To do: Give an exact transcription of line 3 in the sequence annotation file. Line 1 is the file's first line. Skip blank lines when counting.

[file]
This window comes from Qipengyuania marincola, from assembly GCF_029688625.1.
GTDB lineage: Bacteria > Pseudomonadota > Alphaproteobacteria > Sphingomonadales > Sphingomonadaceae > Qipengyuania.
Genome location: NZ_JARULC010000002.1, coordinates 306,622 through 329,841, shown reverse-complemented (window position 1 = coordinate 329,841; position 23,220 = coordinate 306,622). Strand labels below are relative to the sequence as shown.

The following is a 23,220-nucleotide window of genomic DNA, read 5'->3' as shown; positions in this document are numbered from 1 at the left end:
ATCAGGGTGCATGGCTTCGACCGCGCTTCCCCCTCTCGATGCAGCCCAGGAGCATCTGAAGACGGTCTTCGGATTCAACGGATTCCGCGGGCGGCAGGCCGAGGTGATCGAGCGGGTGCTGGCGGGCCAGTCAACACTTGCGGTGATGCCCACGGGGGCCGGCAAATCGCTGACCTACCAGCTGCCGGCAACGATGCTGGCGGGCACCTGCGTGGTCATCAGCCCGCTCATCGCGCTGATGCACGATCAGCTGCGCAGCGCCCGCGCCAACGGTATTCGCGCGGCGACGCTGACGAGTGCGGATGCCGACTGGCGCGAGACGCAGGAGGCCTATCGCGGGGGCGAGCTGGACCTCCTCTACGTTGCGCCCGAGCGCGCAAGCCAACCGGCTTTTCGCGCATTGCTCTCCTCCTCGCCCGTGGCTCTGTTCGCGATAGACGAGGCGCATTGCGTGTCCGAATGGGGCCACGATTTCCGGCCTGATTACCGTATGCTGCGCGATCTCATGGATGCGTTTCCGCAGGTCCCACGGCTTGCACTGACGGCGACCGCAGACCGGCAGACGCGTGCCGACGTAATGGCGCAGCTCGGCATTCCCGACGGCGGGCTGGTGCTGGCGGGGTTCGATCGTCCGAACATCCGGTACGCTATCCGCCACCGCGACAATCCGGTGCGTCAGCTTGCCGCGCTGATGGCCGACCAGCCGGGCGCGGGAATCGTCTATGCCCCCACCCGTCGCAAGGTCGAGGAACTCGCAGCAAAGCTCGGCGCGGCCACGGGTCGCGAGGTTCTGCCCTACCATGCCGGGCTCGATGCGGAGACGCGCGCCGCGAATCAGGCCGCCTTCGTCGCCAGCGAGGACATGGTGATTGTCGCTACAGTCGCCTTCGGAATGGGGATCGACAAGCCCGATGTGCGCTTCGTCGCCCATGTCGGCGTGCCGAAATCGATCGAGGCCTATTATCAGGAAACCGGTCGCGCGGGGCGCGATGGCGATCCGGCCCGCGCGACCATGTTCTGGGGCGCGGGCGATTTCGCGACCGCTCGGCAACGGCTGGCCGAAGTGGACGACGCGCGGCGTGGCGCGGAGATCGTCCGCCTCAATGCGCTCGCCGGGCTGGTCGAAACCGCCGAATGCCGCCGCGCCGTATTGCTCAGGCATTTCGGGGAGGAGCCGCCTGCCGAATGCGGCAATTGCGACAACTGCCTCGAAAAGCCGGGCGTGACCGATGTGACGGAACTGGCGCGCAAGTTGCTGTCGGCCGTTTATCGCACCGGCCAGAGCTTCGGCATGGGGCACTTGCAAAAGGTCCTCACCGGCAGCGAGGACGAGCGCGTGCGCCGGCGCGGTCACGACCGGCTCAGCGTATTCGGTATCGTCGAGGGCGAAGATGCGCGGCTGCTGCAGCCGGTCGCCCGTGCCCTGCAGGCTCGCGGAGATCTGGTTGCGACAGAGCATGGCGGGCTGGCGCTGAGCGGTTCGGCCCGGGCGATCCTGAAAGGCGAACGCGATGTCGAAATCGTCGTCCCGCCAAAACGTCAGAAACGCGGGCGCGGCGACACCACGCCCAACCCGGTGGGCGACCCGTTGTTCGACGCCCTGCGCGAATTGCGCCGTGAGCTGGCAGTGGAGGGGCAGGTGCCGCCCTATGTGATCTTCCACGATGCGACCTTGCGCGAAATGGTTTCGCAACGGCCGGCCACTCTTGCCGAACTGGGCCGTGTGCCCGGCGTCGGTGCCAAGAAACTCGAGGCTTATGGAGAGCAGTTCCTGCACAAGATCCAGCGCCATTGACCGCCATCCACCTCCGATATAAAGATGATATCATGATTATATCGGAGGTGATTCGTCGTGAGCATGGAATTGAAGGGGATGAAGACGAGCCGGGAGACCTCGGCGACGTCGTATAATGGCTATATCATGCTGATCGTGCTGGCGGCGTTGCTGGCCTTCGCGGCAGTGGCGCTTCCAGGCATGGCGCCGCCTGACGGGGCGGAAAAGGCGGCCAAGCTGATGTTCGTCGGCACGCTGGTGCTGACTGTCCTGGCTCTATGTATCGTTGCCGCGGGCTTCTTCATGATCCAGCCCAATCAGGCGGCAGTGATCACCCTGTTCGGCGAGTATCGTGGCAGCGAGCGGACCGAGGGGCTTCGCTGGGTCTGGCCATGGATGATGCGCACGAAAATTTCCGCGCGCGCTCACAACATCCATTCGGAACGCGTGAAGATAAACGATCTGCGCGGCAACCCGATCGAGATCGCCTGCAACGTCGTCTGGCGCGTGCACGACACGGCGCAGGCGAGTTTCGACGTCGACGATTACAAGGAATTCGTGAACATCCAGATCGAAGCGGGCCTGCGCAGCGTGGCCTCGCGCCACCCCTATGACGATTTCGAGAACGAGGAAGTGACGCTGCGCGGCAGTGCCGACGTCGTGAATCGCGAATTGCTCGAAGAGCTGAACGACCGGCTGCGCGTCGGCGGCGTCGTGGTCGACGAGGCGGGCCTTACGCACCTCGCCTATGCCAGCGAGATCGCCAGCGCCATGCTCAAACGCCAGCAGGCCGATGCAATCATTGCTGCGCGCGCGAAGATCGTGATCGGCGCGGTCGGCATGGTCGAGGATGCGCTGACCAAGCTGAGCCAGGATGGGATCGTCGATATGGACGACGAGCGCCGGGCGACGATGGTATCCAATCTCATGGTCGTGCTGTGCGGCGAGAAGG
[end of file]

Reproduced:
Genome location: NZ_JARULC010000002.1, coordinates 306,622 through 329,841, shown reverse-complemented (window position 1 = coordinate 329,841; position 23,220 = coordinate 306,622). Strand labels below are relative to the sequence as shown.